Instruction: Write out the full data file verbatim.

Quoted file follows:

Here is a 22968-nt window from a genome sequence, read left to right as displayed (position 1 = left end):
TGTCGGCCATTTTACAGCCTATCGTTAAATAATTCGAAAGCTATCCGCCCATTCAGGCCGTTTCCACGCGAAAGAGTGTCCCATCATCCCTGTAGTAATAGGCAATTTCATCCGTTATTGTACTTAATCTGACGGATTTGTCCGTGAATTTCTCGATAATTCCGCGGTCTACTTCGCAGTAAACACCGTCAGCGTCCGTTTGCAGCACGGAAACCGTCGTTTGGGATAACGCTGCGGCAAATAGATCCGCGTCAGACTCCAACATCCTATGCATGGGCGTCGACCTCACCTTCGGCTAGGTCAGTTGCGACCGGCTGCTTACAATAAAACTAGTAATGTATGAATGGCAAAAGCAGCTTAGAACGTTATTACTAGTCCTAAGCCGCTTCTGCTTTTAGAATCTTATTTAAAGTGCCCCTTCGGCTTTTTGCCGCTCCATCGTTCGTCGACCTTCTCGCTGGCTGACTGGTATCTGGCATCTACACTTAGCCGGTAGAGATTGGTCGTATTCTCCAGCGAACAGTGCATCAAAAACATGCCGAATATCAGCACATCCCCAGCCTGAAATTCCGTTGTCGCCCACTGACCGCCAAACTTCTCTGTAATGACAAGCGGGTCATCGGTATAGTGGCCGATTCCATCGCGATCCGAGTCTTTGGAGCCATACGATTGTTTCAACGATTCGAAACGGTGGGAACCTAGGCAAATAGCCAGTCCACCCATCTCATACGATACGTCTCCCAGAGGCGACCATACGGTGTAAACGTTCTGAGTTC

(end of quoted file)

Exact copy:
Here is a 22968-nt window from a genome sequence, read left to right as displayed (position 1 = left end):
TGTCGGCCATTTTACAGCCTATCGTTAAATAATTCGAAAGCTATCCGCCCATTCAGGCCGTTTCCACGCGAAAGAGTGTCCCATCATCCCTGTAGTAATAGGCAATTTCATCCGTTATTGTACTTAATCTGACGGATTTGTCCGTGAATTTCTCGATAATTCCGCGGTCTACTTCGCAGTAAACACCGTCAGCGTCCGTTTGCAGCACGGAAACCGTCGTTTGGGATAACGCTGCGGCAAATAGATCCGCGTCAGACTCCAACATCCTATGCATGGGCGTCGACCTCACCTTCGGCTAGGTCAGTTGCGACCGGCTGCTTACAATAAAACTAGTAATGTATGAATGGCAAAAGCAGCTTAGAACGTTATTACTAGTCCTAAGCCGCTTCTGCTTTTAGAATCTTATTTAAAGTGCCCCTTCGGCTTTTTGCCGCTCCATCGTTCGTCGACCTTCTCGCTGGCTGACTGGTATCTGGCATCTACACTTAGCCGGTAGAGATTGGTCGTATTCTCCAGCGAACAGTGCATCAAAAACATGCCGAATATCAGCACATCCCCAGCCTGAAATTCCGTTGTCGCCCACTGACCGCCAAACTTCTCTGTAATGACAAGCGGGTCATCGGTATAGTGGCCGATTCCATCGCGATCCGAGTCTTTGGAGCCATACGATTGTTTCAACGATTCGAAACGGTGGGAACCTAGGCAAATAGCCAGTCCACCCATCTCATACGATACGTCTCCCAGAGGCGACCATACGGTGTAAACGTTCTGAGTTC